Secondly, when we put any aspect of the human experience into boxes like this, it can be used in a harmful way that is gaslighting. When it comes to communication, to suggest that something someone is trying to say is not valid because it’s not communicated correctly within this framework is not something I support. I share this framework with the intention that it can open up and deepen communication, not stifle and freeze it, or be used to make other people wrong for the language they use. For the large majority of people, learning these distinctions has proven incredibly valuable for deepening their intimacy with self and others.  It is important that we give both ourselves & others space to learn, fumble & grow inside these new distinctions, learnings, and ways of expressing.

The final thing I want to say is that I think our thoughts, feelings and sensations are equally valid. I don’t value one more than the other.  All of our ways of experiencing life are there for a reason; they are all beautiful, important, and have value.  We run into trouble when we overemphasize, or overvalue, one at the expense of the others.

For instance, in the current USA (and much of the world) culture, there is a tendency to overemphasize & overvalue thinking, at the expense of feeling & sensing.  However, in some circles (personal growth, therapeutic, authentic relating, etc..), there has been a backlash against that in a way that can sometimes overemphasize & overvalue emotions, at the expense of honoring the value of our thoughts. This is actually one of the reasons I care about this distinction – it helps us to remember ALL of our ways of experiencing & expressing, so we can work towards including them, for a more holistic experience of life.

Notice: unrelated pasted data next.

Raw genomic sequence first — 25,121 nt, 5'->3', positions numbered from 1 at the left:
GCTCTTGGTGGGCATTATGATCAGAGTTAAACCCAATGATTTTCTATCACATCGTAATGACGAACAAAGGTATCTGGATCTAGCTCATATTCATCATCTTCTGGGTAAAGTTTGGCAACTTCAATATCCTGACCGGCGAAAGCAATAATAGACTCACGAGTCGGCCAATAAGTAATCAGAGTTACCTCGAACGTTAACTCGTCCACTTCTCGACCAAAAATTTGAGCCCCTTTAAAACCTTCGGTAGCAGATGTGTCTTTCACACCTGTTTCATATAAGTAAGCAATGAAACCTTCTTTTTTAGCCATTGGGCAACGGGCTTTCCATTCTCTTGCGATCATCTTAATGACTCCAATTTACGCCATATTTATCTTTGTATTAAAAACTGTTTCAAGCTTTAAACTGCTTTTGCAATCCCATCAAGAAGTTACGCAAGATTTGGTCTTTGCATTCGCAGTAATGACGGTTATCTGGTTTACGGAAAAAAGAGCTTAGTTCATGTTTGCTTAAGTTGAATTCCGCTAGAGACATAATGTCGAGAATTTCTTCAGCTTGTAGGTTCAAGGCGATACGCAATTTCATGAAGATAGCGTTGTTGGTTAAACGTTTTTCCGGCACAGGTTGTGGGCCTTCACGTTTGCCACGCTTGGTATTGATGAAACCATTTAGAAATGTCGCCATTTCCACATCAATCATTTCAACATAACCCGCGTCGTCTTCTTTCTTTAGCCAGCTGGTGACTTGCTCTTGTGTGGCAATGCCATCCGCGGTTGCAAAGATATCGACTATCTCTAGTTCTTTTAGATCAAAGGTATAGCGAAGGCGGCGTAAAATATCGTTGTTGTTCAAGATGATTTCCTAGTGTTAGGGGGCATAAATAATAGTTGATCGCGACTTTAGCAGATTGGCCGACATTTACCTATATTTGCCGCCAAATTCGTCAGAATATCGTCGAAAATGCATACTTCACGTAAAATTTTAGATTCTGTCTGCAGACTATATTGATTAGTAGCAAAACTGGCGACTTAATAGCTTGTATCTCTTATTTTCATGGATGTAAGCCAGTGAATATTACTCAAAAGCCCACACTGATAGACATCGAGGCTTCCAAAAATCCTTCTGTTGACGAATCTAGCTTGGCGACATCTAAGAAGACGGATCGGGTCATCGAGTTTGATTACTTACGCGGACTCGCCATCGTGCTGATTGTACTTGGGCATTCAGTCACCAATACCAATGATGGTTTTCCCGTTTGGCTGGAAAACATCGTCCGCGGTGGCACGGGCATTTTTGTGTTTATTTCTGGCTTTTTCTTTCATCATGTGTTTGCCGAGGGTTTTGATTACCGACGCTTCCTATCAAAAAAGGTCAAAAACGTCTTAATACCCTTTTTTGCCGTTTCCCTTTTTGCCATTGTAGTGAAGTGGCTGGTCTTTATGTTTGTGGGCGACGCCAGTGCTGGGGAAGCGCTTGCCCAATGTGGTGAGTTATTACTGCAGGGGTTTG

What can we notice tangible?

I notice that person walking towards me.  I noticed that you looked away when I said hello.  I noticed that I giggled when that person came into the room.  I notice the door is open.

In a sense, the ‘notice’ piece is simplest, and we can often agree about things that we notice. 

However, there are two places of nuance:

  1.  Our attention may be drawn to different things.  I might notice a person turning away when I walked in the room, while my friend did not.  I might be more attuned to subtle nuances in human behavior.  You might notice plants, animals & the more-than-human realm more.  I might notice body language, while you notice voice tone.  In this way, we can be experiencing the same moment very differently.  Being able to share what we each notice with each other, in a way that the other persona can also see what we notice, is a way of creating intimacy through what I call shared reality.
  2. We will likely interpret what we notice differently.  This is why distinguishing between pure noticing & our thoughts about what we notice (what I often call ‘imagining’) is so important.  We might both see the person walking towards us, and, while I interpret it as a threat, you see a friendly gesture.  Or, if you look away when I say hello, I might imagine you’re mad at me, when in reality you just felt shy.